Red Sox Fiction
Originally uploaded by rustedrobot.
On a rainy night at Fenway Park sometime during the storybook 2004 season, I stood huddled and cold with a friend in the concourse under the third base grandstands. We had a solid premonition that the game would be called, but you never leave a Red Sox game until you know for sure. We’d periodically go up the ramp and check the field, on one occasion walking into what was truly a beautiful lightning storm, which made the old yard look like a pinball machine after you hit the 500,000 point bonus.
Our conversation revolved largely around baseball and I asked my friend, an author, what he was working on. Among other things, he told me about a great idea for a book that he had – a set of fictional short stories revolving around Fenway Park or actual Red Sox players and/or events. Immeadiately my mind raced to my employer from 1995-1998, Rounder Records.
Rounder is one-third owned by Bill Nowlin and he also just happens to be one of the foremost collectors of Ted Williams memorabilia, a longtime Red Sox season ticket holder and a longtime writer about all things Red Sox and Fenway. At the time, Rounder Books was more or less in its infancy, headed up by Nowlin and an embryonic offshoot of the record company.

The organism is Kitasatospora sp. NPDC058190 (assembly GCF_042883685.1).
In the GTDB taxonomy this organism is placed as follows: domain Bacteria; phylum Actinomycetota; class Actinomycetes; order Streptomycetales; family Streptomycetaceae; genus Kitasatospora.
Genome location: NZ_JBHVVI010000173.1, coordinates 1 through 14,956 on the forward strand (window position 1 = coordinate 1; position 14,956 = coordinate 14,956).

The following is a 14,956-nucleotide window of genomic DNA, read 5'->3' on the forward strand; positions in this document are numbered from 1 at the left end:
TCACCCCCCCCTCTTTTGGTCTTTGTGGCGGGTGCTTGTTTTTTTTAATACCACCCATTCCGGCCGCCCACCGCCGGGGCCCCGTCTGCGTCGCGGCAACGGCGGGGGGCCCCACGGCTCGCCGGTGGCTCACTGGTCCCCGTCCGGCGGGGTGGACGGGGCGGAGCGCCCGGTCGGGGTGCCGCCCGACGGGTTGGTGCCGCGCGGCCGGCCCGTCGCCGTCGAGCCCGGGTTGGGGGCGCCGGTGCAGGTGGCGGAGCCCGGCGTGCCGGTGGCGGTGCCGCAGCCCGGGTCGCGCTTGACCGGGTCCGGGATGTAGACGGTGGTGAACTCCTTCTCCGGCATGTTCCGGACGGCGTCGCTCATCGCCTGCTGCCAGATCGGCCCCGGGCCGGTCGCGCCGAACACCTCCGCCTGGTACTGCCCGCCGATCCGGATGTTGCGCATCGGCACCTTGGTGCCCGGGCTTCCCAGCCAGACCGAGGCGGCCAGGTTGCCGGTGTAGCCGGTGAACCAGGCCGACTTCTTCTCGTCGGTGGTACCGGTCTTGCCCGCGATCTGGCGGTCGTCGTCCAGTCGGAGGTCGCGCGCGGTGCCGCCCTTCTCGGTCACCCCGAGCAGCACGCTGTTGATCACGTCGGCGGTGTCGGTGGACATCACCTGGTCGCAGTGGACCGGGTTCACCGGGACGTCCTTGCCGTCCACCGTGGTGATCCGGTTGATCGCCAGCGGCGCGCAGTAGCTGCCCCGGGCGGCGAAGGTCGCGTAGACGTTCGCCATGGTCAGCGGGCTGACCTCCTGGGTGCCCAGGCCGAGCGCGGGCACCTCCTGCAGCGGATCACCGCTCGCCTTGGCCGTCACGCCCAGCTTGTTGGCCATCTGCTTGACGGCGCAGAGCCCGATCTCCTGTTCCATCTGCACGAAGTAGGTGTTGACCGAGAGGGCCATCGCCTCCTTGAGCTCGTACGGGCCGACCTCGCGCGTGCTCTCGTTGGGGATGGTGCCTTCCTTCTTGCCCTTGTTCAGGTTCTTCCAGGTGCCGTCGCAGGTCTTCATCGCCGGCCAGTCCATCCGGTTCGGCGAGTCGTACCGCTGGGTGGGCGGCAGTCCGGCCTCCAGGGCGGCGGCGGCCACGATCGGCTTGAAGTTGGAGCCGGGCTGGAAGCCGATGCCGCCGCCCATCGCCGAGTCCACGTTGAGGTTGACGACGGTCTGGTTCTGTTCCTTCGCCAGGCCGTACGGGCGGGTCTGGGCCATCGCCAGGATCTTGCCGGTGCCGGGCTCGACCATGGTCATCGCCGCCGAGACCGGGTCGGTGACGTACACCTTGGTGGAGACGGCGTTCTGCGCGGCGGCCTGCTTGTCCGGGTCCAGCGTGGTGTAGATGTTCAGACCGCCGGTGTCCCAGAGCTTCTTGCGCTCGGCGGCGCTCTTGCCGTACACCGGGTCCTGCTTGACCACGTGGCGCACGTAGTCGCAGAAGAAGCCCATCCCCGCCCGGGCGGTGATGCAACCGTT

I told Adam it seemed like a most logical fit and that I’d reach out to Nowlin. Sure enough, Bill seemed interested in hearing more and a little over a year later, Fenway Fiction is now available in many bookstores, both online and off. I got someone a book deal! Naturally, in subsequent discussions with Adam, the capitalist pig in me started demanding a cut of the sales as soon as I heard it was going to be released! I was kidding of course, as I truly believe the best payment for this was simply doing something good for someone and having it prove fruitful. Good luck to Adam with it.
As a final note (or payment, I suppose), Adam does pay tribute of sorts to me in the introduction, where he writes:
“Special thanks to Bill Nowlin of Rounder Books, who spearheaded the publication of the book; to Jeff Copetas, who put me in touch with him and has been using the ominous phrase “agent’s cut” ever since.”
You know it!